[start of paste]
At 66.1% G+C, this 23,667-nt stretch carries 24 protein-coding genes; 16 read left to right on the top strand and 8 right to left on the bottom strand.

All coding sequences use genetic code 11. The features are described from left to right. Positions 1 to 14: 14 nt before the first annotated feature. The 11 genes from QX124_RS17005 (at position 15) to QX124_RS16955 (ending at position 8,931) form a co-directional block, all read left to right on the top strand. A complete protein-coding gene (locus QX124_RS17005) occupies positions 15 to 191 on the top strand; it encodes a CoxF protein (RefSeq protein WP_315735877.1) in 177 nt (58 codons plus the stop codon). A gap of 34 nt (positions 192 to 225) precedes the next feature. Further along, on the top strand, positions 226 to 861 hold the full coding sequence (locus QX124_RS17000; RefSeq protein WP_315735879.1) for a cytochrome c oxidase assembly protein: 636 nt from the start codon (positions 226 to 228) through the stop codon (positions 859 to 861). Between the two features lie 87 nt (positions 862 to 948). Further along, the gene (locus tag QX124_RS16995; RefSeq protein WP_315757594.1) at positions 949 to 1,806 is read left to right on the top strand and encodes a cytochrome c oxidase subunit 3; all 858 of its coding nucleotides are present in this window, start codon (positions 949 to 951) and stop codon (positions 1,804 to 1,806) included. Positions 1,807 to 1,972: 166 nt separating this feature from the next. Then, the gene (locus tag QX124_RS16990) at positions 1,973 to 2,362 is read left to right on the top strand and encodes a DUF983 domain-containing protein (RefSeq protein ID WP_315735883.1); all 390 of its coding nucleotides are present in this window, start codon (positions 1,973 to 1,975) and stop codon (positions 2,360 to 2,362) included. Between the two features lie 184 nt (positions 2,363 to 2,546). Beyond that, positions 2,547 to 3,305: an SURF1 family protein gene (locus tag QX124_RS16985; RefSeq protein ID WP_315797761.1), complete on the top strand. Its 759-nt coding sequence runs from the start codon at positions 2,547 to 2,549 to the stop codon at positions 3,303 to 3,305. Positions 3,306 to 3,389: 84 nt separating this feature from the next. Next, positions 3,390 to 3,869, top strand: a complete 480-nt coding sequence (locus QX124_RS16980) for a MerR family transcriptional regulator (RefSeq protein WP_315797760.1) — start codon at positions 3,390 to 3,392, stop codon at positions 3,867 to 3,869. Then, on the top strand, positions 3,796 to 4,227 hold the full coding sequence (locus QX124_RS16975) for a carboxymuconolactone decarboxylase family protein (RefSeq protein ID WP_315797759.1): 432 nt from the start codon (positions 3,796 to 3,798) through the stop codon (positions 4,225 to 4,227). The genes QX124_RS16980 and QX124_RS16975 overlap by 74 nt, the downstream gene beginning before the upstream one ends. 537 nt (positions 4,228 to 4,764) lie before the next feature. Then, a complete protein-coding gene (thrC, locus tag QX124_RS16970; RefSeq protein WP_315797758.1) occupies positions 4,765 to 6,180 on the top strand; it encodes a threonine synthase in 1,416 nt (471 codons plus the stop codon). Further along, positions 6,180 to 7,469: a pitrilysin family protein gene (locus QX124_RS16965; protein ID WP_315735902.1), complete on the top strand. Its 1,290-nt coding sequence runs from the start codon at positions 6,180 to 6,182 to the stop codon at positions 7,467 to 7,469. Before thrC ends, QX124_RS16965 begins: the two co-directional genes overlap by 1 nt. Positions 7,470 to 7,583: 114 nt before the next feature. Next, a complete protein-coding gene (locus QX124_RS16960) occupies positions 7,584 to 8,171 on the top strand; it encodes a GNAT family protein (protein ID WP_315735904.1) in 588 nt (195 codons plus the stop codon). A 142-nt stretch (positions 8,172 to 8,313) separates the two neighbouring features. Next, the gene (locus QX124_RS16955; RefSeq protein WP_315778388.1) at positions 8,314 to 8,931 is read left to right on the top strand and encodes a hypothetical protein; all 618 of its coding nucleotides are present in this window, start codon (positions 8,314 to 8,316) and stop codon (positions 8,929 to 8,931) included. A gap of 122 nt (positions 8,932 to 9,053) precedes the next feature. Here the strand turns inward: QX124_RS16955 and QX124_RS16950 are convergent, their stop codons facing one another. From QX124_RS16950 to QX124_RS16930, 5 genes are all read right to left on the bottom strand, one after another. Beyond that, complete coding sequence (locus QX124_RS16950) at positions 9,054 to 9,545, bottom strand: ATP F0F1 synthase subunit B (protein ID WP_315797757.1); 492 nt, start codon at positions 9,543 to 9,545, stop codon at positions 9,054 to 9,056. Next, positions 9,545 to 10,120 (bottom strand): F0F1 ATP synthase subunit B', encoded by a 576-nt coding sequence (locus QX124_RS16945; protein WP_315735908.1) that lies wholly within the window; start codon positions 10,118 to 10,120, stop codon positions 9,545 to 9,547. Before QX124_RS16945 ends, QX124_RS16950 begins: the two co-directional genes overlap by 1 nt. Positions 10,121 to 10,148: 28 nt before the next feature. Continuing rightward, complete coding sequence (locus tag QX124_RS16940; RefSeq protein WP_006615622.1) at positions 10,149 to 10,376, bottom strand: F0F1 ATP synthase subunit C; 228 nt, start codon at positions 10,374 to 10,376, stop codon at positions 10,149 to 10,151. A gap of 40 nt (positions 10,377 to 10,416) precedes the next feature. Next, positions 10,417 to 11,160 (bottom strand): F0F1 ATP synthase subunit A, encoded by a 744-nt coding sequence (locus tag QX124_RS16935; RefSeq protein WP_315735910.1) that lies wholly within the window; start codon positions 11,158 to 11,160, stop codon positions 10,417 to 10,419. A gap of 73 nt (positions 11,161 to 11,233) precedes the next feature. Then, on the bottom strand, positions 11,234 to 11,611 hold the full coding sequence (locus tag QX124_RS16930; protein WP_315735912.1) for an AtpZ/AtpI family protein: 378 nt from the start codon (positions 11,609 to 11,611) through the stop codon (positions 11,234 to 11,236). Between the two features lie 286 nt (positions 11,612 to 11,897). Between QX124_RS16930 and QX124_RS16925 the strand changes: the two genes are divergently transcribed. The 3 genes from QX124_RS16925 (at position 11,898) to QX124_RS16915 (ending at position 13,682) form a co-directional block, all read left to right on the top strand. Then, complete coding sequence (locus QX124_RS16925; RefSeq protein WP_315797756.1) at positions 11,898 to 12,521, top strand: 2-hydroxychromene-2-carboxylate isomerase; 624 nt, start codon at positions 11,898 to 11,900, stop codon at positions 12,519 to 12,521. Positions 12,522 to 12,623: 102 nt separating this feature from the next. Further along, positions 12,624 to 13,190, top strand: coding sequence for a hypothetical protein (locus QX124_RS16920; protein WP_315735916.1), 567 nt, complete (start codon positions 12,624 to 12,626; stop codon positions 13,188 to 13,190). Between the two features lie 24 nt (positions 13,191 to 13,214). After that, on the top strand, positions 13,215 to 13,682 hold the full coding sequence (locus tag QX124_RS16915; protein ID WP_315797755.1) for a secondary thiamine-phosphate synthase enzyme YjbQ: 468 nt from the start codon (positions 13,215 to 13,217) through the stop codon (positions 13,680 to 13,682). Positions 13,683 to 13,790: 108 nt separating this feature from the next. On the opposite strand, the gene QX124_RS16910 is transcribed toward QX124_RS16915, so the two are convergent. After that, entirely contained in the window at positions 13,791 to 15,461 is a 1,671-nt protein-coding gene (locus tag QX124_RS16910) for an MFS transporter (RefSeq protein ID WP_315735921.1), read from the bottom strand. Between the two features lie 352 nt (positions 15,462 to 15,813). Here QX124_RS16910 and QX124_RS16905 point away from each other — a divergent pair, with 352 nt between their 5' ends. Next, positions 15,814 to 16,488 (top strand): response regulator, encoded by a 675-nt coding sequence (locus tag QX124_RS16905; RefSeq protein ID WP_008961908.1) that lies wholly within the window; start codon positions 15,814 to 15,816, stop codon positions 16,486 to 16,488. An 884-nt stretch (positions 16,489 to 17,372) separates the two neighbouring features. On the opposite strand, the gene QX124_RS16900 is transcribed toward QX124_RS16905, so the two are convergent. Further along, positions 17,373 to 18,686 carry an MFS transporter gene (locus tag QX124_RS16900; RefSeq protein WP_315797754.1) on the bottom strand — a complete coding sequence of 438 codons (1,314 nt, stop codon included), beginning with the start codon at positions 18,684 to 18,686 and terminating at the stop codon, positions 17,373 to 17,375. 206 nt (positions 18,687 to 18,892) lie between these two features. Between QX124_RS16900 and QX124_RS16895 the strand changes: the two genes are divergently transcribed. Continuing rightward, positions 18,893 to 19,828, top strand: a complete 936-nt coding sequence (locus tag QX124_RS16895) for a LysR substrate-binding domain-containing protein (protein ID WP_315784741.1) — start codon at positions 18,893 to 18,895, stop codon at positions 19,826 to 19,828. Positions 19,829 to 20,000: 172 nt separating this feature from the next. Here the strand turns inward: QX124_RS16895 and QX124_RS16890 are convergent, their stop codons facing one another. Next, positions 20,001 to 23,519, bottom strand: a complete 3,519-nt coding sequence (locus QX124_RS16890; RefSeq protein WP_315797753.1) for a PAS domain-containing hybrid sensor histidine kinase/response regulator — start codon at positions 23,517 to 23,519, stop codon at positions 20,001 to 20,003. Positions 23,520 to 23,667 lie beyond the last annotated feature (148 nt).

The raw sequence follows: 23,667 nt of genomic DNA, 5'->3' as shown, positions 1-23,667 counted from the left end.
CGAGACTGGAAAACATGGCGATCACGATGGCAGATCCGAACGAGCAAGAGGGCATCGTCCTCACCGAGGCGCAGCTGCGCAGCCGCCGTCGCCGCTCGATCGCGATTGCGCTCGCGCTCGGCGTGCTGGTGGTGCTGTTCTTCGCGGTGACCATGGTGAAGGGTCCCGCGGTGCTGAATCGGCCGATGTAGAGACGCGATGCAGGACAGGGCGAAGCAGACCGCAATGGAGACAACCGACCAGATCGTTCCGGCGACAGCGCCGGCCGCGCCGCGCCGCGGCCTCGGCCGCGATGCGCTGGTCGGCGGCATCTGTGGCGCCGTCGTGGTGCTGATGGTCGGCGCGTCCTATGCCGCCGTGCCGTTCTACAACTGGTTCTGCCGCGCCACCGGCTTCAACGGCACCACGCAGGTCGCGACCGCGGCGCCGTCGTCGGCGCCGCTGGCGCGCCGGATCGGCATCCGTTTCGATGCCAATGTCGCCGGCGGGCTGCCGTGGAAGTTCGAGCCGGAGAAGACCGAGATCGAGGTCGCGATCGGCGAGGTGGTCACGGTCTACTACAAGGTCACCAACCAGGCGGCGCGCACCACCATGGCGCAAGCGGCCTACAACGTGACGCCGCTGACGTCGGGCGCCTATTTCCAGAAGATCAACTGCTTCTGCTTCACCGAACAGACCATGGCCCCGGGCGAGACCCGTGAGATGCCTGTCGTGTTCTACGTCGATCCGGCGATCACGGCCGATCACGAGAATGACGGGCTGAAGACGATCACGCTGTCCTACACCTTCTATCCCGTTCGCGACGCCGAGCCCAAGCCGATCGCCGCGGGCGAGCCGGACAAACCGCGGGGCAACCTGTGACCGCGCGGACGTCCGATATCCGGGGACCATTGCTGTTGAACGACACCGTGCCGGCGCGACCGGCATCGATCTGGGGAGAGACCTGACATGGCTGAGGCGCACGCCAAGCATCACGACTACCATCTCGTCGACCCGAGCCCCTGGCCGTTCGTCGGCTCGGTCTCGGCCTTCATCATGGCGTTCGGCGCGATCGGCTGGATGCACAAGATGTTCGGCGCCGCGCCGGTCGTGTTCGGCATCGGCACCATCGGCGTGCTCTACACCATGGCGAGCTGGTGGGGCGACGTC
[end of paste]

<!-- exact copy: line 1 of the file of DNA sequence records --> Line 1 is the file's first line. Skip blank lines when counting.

At 66.1% G+C, this 23,667-nt stretch carries 24 protein-coding genes; 16 read left to right on the top strand and 8 right to left on the bottom strand.